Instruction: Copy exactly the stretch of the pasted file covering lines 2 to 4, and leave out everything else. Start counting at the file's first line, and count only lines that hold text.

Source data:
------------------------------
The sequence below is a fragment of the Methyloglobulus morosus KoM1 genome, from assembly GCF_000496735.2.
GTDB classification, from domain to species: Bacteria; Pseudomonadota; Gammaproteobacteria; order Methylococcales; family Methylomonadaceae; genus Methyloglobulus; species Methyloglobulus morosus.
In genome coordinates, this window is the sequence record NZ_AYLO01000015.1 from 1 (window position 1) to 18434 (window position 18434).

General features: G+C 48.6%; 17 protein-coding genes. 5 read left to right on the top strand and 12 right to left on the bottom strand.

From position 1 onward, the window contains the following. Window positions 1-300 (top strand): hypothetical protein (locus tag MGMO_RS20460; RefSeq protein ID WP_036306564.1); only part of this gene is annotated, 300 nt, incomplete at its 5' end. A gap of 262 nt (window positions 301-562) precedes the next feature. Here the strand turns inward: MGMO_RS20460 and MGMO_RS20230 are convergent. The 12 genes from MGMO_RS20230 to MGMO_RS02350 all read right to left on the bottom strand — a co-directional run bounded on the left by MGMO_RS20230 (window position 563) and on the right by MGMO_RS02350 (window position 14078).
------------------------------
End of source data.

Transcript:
GTDB classification, from domain to species: Bacteria; Pseudomonadota; Gammaproteobacteria; order Methylococcales; family Methylomonadaceae; genus Methyloglobulus; species Methyloglobulus morosus.
In genome coordinates, this window is the sequence record NZ_AYLO01000015.1 from 1 (window position 1) to 18434 (window position 18434).

General features: G+C 48.6%; 17 protein-coding genes. 5 read left to right on the top strand and 12 right to left on the bottom strand.